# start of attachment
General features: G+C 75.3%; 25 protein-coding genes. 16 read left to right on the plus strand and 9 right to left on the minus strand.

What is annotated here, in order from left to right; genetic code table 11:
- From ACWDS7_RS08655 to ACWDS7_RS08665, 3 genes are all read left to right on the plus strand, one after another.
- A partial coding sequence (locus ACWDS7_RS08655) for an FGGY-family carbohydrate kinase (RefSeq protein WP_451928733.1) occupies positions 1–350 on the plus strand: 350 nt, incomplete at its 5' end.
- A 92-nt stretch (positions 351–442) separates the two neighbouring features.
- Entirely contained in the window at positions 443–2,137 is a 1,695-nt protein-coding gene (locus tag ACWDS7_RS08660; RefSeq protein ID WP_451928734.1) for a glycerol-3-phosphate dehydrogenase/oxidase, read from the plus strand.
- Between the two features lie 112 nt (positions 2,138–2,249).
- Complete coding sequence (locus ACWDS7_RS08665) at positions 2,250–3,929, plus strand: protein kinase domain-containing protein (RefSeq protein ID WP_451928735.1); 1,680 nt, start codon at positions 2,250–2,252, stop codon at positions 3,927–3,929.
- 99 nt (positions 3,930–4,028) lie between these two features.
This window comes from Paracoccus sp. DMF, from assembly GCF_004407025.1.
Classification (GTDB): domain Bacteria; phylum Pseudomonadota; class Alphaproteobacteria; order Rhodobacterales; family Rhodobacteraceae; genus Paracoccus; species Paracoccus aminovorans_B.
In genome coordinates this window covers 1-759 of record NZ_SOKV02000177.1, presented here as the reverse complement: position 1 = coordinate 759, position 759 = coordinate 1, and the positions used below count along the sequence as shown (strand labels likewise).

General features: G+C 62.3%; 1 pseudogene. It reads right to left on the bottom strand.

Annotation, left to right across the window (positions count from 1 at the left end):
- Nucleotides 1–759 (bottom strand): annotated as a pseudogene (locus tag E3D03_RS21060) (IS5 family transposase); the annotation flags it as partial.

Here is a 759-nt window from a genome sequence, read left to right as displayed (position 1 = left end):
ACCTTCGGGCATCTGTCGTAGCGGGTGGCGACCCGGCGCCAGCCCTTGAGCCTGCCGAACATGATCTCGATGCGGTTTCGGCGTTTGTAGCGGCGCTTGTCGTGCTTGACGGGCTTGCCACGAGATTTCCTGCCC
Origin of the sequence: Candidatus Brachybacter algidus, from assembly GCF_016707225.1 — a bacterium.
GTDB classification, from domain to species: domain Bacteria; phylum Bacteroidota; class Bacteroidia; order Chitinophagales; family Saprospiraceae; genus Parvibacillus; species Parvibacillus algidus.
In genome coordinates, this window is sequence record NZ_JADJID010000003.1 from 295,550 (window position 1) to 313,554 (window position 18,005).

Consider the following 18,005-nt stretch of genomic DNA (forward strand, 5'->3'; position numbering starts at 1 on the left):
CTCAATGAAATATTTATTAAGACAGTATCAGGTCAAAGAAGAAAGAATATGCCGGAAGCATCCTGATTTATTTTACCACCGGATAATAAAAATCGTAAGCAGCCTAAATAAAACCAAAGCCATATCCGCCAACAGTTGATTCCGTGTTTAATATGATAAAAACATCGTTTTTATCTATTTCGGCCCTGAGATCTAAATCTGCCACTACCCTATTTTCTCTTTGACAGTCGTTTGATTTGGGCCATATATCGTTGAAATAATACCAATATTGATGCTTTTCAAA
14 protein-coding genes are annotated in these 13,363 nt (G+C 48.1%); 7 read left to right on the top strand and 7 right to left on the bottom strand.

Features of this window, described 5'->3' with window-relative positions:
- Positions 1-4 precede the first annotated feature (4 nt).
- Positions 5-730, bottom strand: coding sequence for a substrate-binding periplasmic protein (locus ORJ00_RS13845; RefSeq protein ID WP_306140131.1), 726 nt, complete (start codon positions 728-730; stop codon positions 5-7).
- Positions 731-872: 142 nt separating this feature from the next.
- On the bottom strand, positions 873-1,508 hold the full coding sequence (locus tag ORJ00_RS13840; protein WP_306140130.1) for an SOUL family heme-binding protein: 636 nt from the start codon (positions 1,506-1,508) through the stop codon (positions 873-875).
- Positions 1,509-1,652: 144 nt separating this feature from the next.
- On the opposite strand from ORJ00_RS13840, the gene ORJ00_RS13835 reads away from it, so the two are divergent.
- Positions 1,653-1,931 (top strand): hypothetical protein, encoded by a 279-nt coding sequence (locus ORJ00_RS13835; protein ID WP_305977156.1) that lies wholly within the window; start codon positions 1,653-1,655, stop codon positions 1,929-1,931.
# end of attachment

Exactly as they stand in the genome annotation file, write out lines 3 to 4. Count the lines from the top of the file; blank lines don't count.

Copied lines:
- From ACWDS7_RS08655 to ACWDS7_RS08665, 3 genes are all read left to right on the plus strand, one after another.
- A partial coding sequence (locus ACWDS7_RS08655) for an FGGY-family carbohydrate kinase (RefSeq protein WP_451928733.1) occupies positions 1–350 on the plus strand: 350 nt, incomplete at its 5' end.